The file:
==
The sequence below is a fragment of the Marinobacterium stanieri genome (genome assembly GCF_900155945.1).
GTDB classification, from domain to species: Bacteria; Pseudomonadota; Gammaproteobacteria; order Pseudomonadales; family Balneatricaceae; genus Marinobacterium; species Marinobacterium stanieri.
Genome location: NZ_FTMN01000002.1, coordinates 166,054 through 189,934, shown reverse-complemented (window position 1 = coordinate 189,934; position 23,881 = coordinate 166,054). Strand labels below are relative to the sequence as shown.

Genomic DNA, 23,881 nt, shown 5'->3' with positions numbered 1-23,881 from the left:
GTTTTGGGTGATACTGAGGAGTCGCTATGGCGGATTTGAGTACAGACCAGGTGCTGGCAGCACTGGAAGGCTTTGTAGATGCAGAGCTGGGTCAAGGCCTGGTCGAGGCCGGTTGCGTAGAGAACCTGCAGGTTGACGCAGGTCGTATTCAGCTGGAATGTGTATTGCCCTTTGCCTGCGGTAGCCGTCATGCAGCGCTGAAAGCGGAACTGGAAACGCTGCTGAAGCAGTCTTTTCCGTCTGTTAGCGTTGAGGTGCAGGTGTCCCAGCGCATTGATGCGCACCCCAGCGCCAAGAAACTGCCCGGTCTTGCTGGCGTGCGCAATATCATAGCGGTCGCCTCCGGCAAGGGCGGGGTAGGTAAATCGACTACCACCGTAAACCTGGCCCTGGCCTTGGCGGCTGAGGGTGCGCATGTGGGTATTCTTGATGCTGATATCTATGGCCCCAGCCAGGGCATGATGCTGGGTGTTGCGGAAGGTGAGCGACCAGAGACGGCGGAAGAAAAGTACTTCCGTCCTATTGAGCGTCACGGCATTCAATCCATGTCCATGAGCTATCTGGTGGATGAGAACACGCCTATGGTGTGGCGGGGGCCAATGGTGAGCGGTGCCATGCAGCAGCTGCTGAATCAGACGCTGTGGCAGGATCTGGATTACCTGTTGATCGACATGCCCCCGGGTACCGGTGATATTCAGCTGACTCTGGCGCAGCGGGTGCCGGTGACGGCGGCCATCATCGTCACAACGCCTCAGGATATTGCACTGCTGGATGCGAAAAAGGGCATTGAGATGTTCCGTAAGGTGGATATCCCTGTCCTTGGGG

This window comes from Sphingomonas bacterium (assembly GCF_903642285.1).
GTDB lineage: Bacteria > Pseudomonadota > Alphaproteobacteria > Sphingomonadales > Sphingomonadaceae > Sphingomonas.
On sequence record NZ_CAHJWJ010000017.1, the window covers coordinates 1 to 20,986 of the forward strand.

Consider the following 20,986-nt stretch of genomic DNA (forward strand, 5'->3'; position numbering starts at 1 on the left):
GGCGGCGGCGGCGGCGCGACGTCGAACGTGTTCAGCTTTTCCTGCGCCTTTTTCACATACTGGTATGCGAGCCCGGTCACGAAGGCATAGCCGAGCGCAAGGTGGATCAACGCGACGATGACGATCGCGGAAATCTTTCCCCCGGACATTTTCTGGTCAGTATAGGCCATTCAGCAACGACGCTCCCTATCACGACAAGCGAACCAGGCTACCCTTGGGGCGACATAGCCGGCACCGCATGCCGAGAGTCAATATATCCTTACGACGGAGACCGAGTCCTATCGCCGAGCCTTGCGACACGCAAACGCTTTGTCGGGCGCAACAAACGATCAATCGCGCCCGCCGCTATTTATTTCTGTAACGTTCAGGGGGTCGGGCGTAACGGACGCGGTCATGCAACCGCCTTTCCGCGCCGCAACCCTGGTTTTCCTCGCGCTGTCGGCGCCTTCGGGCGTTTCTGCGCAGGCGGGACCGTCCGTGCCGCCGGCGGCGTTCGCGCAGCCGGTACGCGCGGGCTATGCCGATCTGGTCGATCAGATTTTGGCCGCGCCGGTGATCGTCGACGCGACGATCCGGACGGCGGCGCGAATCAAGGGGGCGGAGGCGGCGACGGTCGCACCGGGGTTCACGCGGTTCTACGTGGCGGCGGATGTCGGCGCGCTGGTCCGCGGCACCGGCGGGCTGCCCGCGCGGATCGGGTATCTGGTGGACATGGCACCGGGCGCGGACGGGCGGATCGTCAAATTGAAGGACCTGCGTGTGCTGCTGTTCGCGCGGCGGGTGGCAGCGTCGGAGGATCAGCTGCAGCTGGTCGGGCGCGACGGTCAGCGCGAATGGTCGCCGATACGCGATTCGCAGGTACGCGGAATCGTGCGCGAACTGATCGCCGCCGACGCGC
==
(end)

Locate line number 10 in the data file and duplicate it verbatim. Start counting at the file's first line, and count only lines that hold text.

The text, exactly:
GGCGGCGGCGGCGGCGCGACGTCGAACGTGTTCAGCTTTTCCTGCGCCTTTTTCACATACTGGTATGCGAGCCCGGTCACGAAGGCATAGCCGAGCGCAAGGTGGATCAACGCGACGATGACGATCGCGGAAATCTTTCCCCCGGACATTTTCTGGTCAGTATAGGCCATTCAGCAACGACGCTCCCTATCACGACAAGCGAACCAGGCTACCCTTGGGGCGACATAGCCGGCACCGCATGCCGAGAGTCAATATATCCTTACGACGGAGACCGAGTCCTATCGCCGAGCCTTGCGACACGCAAACGCTTTGTCGGGCGCAACAAACGATCAATCGCGCCCGCCGCTATTTATTTCTGTAACGTTCAGGGGGTCGGGCGTAACGGACGCGGTCATGCAACCGCCTTTCCGCGCCGCAACCCTGGTTTTCCTCGCGCTGTCGGCGCCTTCGGGCGTTTCTGCGCAGGCGGGACCGTCCGTGCCGCCGGCGGCGTTCGCGCAGCCGGTACGCGCGGGCTATGCCGATCTGGTCGATCAGATTTTGGCCGCGCCGGTGATCGTCGACGCGACGATCCGGACGGCGGCGCGAATCAAGGGGGCGGAGGCGGCGACGGTCGCACCGGGGTTCACGCGGTTCTACGTGGCGGCGGATGTCGGCGCGCTGGTCCGCGGCACCGGCGGGCTGCCCGCGCGGATCGGGTATCTGGTGGACATGGCACCGGGCGCGGACGGGCGGATCGTCAAATTGAAGGACCTGCGTGTGCTGCTGTTCGCGCGGCGGGTGGCAGCGTCGGAGGATCAGCTGCAGCTGGTCGGGCGCGACGGTCAGCGCGAATGGTCGCCGATACGCGATTCGCAGGTACGCGGAATCGTGCGCGAACTGATCGCCGCCGACGCGC